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On January 24, 2011, I discussed some of the foreclosure problems that our veterans have been dealing with as a result of actions taken by lenders to foreclose that are inconsistent with the ruling law.
Indeed, JP Morgan Chase (JPM) improperly foreclosed on 14 veterans and overcharged in interest 4,000 veterans. JPM is now seeking means to rectify and redress the circumstances, although lawsuits, politicians' posturing, congressional committees, and federal prosecutors are following up.
For the affected veterans, it can't be too satisfying to learn that JPM's public relation's response was that they felt "particularly badly" and they "made mistakes."
In my Commentary, entitled Accidentally Closing on Veterans, I asked:
But did these properties become REOs in spite of prompt claims processing, accurate charging of the required mortgage interest by lenders, proper application of the protections provided by the aforementioned laws, and providing foreclosure prevention remedies, mediation, and assistance to veterans?
What follows is a brief synopsis of a revised notice to veterans about the foreclosure protections afforded them under the Servicemembers Civil Relief Act (SCRA). Such disclosures are all well and good, but compliance by lenders with the applicable statutes is all that really matters.
Certain Foreclosure Protection Provisions
In Section 2203 of the Housing and Economic Recovery Act of 2008 (HERA), the following provisions are set forth:
- Extension of Period of Protections Against Mortgage Foreclosures;
- Treatment of Mortgages as Obligations Subject to Interest Rate Limitation; and,
- Effective Date (July 29, 2008) and Expiration Date (December 31, 2010)
Salient provisions included the specific relief to active duty soldiers with, among other things, one year relief from increases in mortgage interest rates. Soldiers returning from war could expect that, under current law, those interest rates would be no more than 6%, and their mortgages are not subject to the delinquency process, let alone having their properties subject to foreclosure.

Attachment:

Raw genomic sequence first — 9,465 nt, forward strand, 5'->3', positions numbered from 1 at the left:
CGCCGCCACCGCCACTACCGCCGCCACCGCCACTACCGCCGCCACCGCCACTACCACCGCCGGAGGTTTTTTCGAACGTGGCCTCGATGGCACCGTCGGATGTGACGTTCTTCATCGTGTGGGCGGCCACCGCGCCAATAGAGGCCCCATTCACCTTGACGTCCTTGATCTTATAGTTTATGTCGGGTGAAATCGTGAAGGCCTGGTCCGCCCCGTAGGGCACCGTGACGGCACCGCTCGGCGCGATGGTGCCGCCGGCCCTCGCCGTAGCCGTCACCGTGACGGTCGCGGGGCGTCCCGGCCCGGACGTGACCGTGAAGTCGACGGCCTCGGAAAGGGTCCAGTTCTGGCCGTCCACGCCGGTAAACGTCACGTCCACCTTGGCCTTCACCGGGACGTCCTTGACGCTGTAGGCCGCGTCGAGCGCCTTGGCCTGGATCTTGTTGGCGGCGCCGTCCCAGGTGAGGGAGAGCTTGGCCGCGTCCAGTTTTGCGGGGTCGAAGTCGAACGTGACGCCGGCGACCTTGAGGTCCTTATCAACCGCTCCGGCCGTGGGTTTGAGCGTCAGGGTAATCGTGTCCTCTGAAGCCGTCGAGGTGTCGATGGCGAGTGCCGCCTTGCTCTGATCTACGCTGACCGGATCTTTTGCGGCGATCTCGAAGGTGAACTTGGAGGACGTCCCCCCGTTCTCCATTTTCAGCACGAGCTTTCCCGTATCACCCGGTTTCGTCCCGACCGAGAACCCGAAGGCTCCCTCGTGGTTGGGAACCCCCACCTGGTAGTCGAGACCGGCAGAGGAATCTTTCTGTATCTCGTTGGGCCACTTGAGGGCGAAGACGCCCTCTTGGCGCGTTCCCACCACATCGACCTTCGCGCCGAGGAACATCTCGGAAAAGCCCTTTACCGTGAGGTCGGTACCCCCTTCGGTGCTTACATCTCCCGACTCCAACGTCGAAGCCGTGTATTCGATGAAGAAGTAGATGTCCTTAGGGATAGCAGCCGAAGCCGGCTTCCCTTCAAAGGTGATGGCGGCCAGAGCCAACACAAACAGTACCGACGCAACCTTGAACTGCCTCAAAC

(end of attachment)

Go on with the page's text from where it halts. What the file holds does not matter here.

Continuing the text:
Extension of certain SCRA foreclosure protections from 3 to 9 months, allowing a returning service member time to meet with the lender and take corrective action.
NOTE: the HERA extension of foreclosure protections were required to expire on December 31, 2010.
But on December 29, 2010, President Obama signed into law S.4058, known as the Helping Heroes Keep Their Homes Act of 2010 (Helping Heroes Act, or HHA), which now extends the expiration date of the 9 month foreclosure protection until December 31, 2012.
Legal Rights and Protections Under the SCRA
Who May Be Entitled to Legal Protections Under the SCRA?
What Legal Protections Are Servicemembers Entitled To Under the SCRA?
Disclosure: The SCRA states that a debt incurred by a servicemember, or servicemember and spouse jointly, prior to entering military service shall not bear interest at a rate above 6 percent (6%) during the period of military service, and to a one year period following the end of the service member's military service.
Disclosure: The SCRA states that in a legal action to enforce a debt against real estate that is filed during, or within 9 months after the servicemember's military service, a court may stop the proceedings for a period of time, or adjust the debt.
Disclosure: The sale, foreclosure, or seizure of real estate shall not be valid if it occurs during, or within 9 months after the servicemember's military service unless the creditor has obtained a court order approving the sale, foreclosure, or seizure of the real estate.
The SCRA contains many other protections besides those applicable to home loans.
How Does A Servicemember or Dependent Request Relief Under the SCRA?
How Does a Servicemember or Dependent Obtain Information About the SCRA?
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Servicemembers Civil Relief Act Notice Disclosure, HUD-92070 (1/18/11)
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